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Sunday, November 03, 2002

And the Beat Goes On: Derek Jeter and the State of Fielding Analysis in Sabermetrics

In the initial offering in his survey of defensive analysis, Mike charts the terrain to be covered.

Derek Jeter gets his share of praise for his defensive skills. In 2000,
American League managers rated him second among AL shortstops defensively,
behind only Omar Vizquel. In the 2001 AL Divisional Series, he made spectacular
plays in back-to-back games, first making a backhand flip of an off-line throw
to nail Jeremy Giambi at the plate, then tumbling head over heels into the
stands to grab a foul ball.

Derek Jeter also takes his share of criticism for his defensive performance.
Year in and year out, he makes fewer plays than any other AL shortstop. He ranks
at the bottom of the list in most well-known statistical measurement systems for
fielders.

href="http://espn.go.com/mlb/columns/neyer_rob/1415695.html">Rob
Neyer

notes that Jeter doesn’t even match the level of
performance turned in by his backups, while

href="http://www.baseballprospectus.com/news/20000802huckabay.html">

size=2>

Gary Huckabay

of Baseball Prospectus wrote this
in 2000:

“Defensively, Derek Jeter is positively horrible. He takes forever to release
the ball, has no range, his footwork was best described by Joel Grey in Remo
Williams: The Adventure Begins
and he will join the ranks of the defensively
horrific who win Gold Gloves because of their charisma, the occasional highlight
reel play, exposure and their offensive production.”

Sentiments similar to those above are expressed on internet mailing lists, in
newsgroups, here on Baseball Primer, and on other Web sites. Sabermetric
analysts are nearly unanimous on this subject - Derek Jeter is a horrible
defensive player. Almost every fielding analysis method out there ranks Jeter as
a below-average defensive shortstop, and most rank Jeter at the very bottom of
the list. But after evaluating the play-by-play record, I think those rankings
say more about the problems with existing statistical methods for evaluating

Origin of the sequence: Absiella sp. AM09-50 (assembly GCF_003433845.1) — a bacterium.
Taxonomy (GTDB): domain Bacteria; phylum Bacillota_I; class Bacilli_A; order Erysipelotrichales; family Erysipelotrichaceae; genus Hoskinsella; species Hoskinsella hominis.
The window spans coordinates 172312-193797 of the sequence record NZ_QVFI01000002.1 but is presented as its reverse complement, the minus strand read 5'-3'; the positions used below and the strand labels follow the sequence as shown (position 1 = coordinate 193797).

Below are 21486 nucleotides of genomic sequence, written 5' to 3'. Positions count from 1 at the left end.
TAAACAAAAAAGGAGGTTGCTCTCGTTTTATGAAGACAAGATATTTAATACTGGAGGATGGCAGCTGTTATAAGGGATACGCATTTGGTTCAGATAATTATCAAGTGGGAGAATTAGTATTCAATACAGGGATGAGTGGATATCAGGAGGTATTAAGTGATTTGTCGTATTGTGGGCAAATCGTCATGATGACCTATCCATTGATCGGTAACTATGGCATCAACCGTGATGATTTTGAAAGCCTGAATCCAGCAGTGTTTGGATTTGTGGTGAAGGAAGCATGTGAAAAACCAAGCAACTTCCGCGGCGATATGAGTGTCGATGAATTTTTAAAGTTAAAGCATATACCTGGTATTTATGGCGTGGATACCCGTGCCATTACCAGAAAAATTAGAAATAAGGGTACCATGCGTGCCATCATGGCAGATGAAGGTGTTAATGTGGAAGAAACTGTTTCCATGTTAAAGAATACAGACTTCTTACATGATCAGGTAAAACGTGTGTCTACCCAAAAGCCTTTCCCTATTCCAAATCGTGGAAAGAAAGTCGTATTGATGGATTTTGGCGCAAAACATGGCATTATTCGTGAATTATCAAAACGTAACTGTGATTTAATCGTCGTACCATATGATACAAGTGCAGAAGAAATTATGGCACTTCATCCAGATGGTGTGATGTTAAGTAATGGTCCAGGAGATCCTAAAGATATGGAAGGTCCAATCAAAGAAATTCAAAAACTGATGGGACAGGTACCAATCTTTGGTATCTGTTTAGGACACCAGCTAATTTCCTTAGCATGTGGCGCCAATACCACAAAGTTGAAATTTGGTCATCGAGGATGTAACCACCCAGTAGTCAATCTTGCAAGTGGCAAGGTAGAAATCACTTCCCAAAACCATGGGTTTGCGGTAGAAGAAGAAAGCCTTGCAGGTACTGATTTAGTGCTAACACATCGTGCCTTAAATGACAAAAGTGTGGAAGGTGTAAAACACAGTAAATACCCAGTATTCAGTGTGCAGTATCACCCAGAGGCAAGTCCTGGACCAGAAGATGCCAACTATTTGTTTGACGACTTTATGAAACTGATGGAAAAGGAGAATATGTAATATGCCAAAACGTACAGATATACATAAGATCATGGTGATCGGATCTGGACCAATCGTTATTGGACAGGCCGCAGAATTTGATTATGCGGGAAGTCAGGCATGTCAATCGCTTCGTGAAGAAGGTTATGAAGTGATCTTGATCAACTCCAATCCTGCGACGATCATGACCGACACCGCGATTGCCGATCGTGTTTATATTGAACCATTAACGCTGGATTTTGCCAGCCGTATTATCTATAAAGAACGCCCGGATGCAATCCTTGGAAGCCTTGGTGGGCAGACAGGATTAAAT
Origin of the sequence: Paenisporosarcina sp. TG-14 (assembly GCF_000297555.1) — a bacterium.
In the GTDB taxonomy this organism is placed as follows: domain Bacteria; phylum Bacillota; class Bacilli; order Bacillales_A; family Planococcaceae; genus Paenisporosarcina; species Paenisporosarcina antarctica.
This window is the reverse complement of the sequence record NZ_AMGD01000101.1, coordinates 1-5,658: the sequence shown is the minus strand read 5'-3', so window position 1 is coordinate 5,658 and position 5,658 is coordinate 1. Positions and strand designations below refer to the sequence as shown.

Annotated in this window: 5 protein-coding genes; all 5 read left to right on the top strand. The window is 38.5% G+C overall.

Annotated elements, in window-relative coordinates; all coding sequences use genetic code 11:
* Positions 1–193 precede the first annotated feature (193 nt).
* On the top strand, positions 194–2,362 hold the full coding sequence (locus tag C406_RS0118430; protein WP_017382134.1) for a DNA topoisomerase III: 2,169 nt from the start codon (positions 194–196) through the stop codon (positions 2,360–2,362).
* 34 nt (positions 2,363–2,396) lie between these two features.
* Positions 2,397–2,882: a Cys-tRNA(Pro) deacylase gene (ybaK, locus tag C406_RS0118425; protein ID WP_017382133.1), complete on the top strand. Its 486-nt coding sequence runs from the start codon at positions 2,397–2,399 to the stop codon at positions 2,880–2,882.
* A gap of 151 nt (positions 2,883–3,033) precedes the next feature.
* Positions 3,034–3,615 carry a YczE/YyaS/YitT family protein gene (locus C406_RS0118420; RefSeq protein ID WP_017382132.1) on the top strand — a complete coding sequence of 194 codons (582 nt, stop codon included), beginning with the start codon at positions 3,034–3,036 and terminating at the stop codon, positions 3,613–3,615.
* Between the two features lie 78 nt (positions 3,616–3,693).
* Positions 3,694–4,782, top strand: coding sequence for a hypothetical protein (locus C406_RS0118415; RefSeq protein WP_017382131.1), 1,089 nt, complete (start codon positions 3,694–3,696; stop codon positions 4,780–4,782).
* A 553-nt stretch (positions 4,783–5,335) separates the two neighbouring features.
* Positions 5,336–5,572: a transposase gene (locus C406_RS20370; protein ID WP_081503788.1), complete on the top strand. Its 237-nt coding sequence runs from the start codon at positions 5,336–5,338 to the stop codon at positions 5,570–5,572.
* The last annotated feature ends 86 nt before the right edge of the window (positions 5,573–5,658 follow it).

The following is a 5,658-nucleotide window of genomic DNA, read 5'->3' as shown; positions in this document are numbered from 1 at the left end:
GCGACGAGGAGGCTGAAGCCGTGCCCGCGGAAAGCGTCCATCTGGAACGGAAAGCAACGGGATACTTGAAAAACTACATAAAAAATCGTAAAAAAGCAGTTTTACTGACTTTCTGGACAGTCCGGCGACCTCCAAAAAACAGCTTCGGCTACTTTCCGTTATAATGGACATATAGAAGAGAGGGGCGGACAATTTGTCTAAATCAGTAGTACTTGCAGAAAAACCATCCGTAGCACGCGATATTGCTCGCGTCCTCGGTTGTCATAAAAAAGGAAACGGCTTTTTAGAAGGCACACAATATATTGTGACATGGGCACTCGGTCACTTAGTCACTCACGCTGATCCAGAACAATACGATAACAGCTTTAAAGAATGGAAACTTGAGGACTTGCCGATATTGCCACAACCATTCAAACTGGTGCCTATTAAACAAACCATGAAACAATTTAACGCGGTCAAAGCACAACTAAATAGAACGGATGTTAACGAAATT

fielding than they say about Jeter’s fielding skill.

This series of articles expands on a presentation that I made at the 2002
SABR convention in Boston. In this initial article, I will lay out the series of
“first principles” that I believe should be an essential part of any defensive
analyst’s tool kit. In future articles, I will evaluate existing fielding
methods using Derek Jeter’s 1998-2000 season performance as an example, and
provide an assessment of each of those methods drawing on data from the
play-by-play data I have licensed from Gary Gillette and Pete Palmer for those
seasons. I will also look at the play-by-play data to assess Jeter’s fielding in
more detail.

I am not here to evangelize for (or against) a specific approach to fielding
analysis. I want to illuminate the problems inherent in current methods for
evaluating fielding, and to help readers understand that no single approach,
whether it be one of the zone-based systems or Win Shares or Clay Davenport’s
methods or Context-Adjusted Defense or Mike Gimbel’s system or Tom Tippett’s,
can be considered the definitive method for evaluating fielding. Most of the
authors of the aforementioned systems know their limitations, and make it
clear the extent to which those systems are limited. The rest of us need to have
the same awareness.

First Principles of Fielding Analysis

In evaluating a system for analyzing fielding performance, I make use of the
following “first principles.” I realize that some of these are not universally
accepted among analysts; nonetheless, after spending countless hours evaluating
the information available in the play-by-play data, it is my belief that a
fielding analysis system needs to be based on these principles if it hopes to
capture fielder skills accurately - specifically differences in fielder
positioning, which is in my opinion a little-realized aspect of fielder skill
that is not commonly addressed by analysts.


  1. There is no such thing as a “routine out” or (except for balls that leave
      the field of play) an “uncatchable ball.”
    Fielding skill includes
      positioning, quickness in reacting to the ball when hit, and hands; the first
      two of these combine to form what we commonly call “range.” If a fielder is
      positioned correctly, the ball is likely to be hit right to him and it looks
      like a routine out. If a fielder reacts to the ball quickly, he can usually
      get to a position right in front of the ball when it gets to him and again it
      looks like a routine out. But if the fielder doesn’t position himself properly
      or is slow to react when the ball is put into play, suddenly the play doesn’t
      look quite as much like a routine play any more. Even if he does react
      properly, if he mishandles the ball the routine out will likely go away.